However, I do really like Dobbins and I have confidence that he would join Taylor and Swift in the “1.01 Conversation” had he been able to participate in the NFL Combine. For starters, he had great college statistics (over 2,000 yards and 21 touchdowns on the ground in his final year). He was able to surpass the 2k mark on the ground by combining power, balance and speed. In fact, there are some out there than think Dobbins may have even beat Taylor’s impressive 40 time had he participated in the drill. Dobbins also has quick feet and some pretty decent agility.
Some knocks I can give Dobbins is that we don’t truly know how he’ll perform in the NFL behind a line that (more than likely) doesn’t stack up to what he had at Ohio State. That offensive line made some big holes for him… holes that he won’t see very often in the NFL. This raises questions about his vision and patience. His pass catching ability isn’t anything to write home about either.
Blazing Speed in the Open Field
Great Contact Balance
|Entering NFL With Injury |
Decent Tread on the Tires
Unproven Vision and Patience
Average at Best as a Receiver
Running Back #4: Cam Akers – Florida State
Combine Results: 4.47 40 time, 20 reps bench press, 35.5” vertical, 122” broad jump, 4.42 20 yd shuttle
I’m no expert on analyzing offensive lines, but I think it’s safe to say that Akers didn’t receive the best help from his line in college. The fact that he went over 1,100 yards and had 14 touchdowns on 231 carries his final year is fairly impressive.
Some of the things I really like about Akers are his vision and his feet. Though I wouldn’t say he’s got the agility that Swift has, I will say his agility is good enough to be pretty excited about. He’s also pretty damn good in short yardage situations and is more than capable of putting the team on his back and pounding the rock for an important third-down situation.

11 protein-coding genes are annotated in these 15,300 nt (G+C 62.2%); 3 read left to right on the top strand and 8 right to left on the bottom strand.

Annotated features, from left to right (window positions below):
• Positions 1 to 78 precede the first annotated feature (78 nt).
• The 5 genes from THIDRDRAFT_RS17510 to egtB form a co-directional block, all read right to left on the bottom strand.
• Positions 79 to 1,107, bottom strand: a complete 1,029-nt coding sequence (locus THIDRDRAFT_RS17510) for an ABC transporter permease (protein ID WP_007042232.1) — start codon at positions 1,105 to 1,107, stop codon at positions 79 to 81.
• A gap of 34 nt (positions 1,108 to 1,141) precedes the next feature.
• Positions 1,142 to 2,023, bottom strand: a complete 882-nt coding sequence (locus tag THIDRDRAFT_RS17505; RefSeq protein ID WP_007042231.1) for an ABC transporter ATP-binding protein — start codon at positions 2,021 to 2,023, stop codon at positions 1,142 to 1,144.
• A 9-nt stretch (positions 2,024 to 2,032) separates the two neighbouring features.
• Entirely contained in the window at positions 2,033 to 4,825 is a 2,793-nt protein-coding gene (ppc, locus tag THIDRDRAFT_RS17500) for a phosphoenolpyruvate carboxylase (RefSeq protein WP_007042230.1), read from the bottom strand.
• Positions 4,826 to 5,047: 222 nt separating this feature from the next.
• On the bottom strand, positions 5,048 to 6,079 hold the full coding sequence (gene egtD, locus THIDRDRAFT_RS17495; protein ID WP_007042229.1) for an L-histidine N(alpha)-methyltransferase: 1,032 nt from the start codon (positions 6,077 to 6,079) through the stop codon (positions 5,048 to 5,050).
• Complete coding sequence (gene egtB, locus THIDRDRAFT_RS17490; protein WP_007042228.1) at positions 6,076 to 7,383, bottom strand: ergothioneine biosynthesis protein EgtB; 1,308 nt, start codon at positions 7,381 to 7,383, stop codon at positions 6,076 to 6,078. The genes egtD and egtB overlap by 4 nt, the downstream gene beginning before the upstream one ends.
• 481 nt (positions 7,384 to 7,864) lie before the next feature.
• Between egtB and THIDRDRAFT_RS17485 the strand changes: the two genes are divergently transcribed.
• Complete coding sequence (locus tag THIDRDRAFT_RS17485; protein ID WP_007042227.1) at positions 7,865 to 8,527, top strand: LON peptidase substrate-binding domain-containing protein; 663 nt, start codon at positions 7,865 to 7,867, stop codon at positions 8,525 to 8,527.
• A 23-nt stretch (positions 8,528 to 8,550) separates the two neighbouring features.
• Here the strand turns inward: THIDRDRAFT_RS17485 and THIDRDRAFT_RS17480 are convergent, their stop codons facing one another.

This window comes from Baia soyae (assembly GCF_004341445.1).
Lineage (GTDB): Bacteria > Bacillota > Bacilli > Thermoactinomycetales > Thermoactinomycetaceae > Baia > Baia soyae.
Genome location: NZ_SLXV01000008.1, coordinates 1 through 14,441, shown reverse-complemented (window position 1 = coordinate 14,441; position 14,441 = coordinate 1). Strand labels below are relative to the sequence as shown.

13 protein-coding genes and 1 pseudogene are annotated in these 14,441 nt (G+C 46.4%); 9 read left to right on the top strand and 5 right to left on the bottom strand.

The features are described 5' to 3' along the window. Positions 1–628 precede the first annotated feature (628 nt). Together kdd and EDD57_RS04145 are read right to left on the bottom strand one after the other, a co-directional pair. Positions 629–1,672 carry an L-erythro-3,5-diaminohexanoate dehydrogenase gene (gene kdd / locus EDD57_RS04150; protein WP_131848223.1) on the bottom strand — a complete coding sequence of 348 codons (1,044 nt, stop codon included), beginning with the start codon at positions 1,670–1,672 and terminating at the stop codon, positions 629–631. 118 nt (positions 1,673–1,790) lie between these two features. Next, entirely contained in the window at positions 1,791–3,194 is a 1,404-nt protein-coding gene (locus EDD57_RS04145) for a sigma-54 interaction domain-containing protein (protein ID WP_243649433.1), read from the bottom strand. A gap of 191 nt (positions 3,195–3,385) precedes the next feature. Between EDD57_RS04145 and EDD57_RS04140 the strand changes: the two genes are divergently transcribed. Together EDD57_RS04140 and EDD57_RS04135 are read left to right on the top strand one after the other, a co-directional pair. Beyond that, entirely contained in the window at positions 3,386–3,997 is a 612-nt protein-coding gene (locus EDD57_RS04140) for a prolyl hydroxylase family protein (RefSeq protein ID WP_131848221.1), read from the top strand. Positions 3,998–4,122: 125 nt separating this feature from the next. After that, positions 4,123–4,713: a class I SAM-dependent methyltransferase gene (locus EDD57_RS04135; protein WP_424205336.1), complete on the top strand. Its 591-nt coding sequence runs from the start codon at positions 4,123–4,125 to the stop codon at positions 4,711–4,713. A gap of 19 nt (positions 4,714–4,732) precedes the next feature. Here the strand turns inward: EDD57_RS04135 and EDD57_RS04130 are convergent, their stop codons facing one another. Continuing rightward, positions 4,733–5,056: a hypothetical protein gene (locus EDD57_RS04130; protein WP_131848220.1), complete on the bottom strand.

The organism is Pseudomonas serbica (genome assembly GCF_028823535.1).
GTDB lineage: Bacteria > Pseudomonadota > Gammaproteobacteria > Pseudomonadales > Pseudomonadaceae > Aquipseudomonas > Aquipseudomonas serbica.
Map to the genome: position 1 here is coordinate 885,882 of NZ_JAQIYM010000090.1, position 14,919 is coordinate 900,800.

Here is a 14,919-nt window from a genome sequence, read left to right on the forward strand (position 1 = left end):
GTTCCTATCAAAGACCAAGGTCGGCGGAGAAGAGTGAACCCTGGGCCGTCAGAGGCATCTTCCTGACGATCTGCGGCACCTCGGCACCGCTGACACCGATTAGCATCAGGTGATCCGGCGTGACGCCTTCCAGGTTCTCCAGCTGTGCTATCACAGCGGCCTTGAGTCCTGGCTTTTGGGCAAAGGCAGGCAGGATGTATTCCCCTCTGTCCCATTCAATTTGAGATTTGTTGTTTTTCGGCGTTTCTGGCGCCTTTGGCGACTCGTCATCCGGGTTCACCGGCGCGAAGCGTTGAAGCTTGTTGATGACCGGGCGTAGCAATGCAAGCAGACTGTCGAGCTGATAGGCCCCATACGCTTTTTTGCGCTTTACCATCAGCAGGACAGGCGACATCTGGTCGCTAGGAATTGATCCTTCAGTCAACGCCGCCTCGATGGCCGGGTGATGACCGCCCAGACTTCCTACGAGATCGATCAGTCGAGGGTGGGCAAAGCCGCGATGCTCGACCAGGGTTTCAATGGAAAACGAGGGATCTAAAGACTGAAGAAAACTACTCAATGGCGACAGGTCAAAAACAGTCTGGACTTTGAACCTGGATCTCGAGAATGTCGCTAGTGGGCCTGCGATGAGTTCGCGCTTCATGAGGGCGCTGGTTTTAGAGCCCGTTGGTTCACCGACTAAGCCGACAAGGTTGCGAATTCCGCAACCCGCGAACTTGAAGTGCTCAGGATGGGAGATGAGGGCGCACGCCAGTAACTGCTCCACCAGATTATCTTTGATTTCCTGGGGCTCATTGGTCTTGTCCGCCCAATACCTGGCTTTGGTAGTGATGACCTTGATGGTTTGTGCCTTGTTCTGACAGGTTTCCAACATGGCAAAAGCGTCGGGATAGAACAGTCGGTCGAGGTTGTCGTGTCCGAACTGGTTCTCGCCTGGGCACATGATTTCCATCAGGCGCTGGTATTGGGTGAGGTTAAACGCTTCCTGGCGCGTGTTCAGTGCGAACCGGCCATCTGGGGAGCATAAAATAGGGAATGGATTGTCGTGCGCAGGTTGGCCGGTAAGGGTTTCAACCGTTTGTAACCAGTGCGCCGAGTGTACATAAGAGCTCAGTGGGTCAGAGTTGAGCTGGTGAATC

Speaking of third down, it’s tough to say if he can stay on the field for all three downs in the NFL. Sure, he’s definitely getting the rock on third and short, but his questionable route running and pass protection would say otherwise in situations that require the team to go more than two yards on third down. I also have to knock his ability to use his agility; he does it too often. Akers needs to learn to take his lumps if need be in the backfield rather than dip, duck and dodge himself into a 5-yard loss.
|Productivity Behind Iffy Offensive Line |
Powerful in Short Yardage Situations
Knows How to Beat the First Man
|Pass Protection |
Does Too Much in the Backfield
Landing Spot Dependent
Running Back #5: Clyde Edwards-Helaire – LSU
Combine results: 4.6 40 time, 15 reps bench press, 39.5” vertical, 123 broad jump
Aside from the speed (and it’s a big difference), CEH’s combine reminds me a lot of Taylor’s. However, numbers don’t tell the full truth here because I personally wouldn’t compare these two players in almost any category.
Let me start by saying CEH is the best pass-catching running back in this class. LSU relied on him heavily in this department in the 2019-2020 season and he was able to amass 453 yards and a score on 55 receptions. He could also compete with Swift on having the best agility in the draft. CEH has no problem with making defenders miss and he should be able to carry that ability with him well into his NFL career. The other thing CEH does better than seemingly any other back in the draft is hold on to the ball. He may have the least concerns with ball security within the entire 2020 running back class.
My biggest issue with CEH is that it is very possible he is forced into a third-down role in the NFL. He is not a powerful back, he’s a bit slow getting to the outside, and there is likely to be a better runner on whatever depth chart he ends up on.
|Top of the Class Pass Catcher |
Should Have Immediate Role
|Potentially Stuck as 3rd Down Back |
Slow to the Outside
Low Trucking Ability
Slow 40 Time
Be sure to check out the latest episode of the Loaded Box Podcast as we attempt to mock the first round of the NFL Draft, but added a loaded twist!